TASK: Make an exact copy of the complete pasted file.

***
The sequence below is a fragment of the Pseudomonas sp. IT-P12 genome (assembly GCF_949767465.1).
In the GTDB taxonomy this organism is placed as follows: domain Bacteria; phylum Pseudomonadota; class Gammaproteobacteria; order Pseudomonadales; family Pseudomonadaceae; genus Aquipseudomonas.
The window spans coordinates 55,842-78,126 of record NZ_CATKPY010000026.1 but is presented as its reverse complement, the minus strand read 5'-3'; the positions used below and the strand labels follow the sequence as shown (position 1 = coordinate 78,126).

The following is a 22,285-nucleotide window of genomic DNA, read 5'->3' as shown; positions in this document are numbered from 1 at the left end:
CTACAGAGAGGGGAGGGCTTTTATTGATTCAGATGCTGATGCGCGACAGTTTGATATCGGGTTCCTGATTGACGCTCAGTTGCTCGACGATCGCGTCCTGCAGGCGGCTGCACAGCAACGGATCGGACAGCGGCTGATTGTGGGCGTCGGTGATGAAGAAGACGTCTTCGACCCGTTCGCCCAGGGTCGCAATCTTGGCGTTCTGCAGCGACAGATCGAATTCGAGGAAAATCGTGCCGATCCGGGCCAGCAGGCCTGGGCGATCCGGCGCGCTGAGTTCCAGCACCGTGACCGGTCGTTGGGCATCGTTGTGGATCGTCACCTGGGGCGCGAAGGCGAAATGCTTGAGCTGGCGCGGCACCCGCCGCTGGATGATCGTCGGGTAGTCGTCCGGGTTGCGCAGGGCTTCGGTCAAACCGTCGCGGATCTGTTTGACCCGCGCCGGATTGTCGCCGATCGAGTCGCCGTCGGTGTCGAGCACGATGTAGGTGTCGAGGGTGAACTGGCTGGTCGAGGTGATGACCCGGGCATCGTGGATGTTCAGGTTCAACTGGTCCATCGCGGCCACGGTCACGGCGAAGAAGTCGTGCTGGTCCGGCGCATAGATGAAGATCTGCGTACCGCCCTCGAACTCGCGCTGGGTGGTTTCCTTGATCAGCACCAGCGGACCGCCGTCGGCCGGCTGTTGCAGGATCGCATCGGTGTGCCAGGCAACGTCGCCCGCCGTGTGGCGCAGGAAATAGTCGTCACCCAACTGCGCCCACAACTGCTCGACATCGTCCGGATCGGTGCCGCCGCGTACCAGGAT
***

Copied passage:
The sequence below is a fragment of the Pseudomonas sp. IT-P12 genome (assembly GCF_949767465.1).
In the GTDB taxonomy this organism is placed as follows: domain Bacteria; phylum Pseudomonadota; class Gammaproteobacteria; order Pseudomonadales; family Pseudomonadaceae; genus Aquipseudomonas.
The window spans coordinates 55,842-78,126 of record NZ_CATKPY010000026.1 but is presented as its reverse complement, the minus strand read 5'-3'; the positions used below and the strand labels follow the sequence as shown (position 1 = coordinate 78,126).

The following is a 22,285-nucleotide window of genomic DNA, read 5'->3' as shown; positions in this document are numbered from 1 at the left end:
CTACAGAGAGGGGAGGGCTTTTATTGATTCAGATGCTGATGCGCGACAGTTTGATATCGGGTTCCTGATTGACGCTCAGTTGCTCGACGATCGCGTCCTGCAGGCGGCTGCACAGCAACGGATCGGACAGCGGCTGATTGTGGGCGTCGGTGATGAAGAAGACGTCTTCGACCCGTTCGCCCAGGGTCGCAATCTTGGCGTTCTGCAGCGACAGATCGAATTCGAGGAAAATCGTGCCGATCCGGGCCAGCAGGCCTGGGCGATCCGGCGCGCTGAGTTCCAGCACCGTGACCGGTCGTTGGGCATCGTTGTGGATCGTCACCTGGGGCGCGAAGGCGAAATGCTTGAGCTGGCGCGGCACCCGCCGCTGGATGATCGTCGGGTAGTCGTCCGGGTTGCGCAGGGCTTCGGTCAAACCGTCGCGGATCTGTTTGACCCGCGCCGGATTGTCGCCGATCGAGTCGCCGTCGGTGTCGAGCACGATGTAGGTGTCGAGGGTGAACTGGCTGGTCGAGGTGATGACCCGGGCATCGTGGATGTTCAGGTTCAACTGGTCCATCGCGGCCACGGTCACGGCGAAGAAGTCGTGCTGGTCCGGCGCATAGATGAAGATCTGCGTACCGCCCTCGAACTCGCGCTGGGTGGTTTCCTTGATCAGCACCAGCGGACCGCCGTCGGCCGGCTGTTGCAGGATCGCATCGGTGTGCCAGGCAACGTCGCCCGCCGTGTGGCGCAGGAAATAGTCGTCACCCAACTGCGCCCACAACTGCTCGACATCGTCCGGATCGGTGCCGCCGCGTACCAGGAT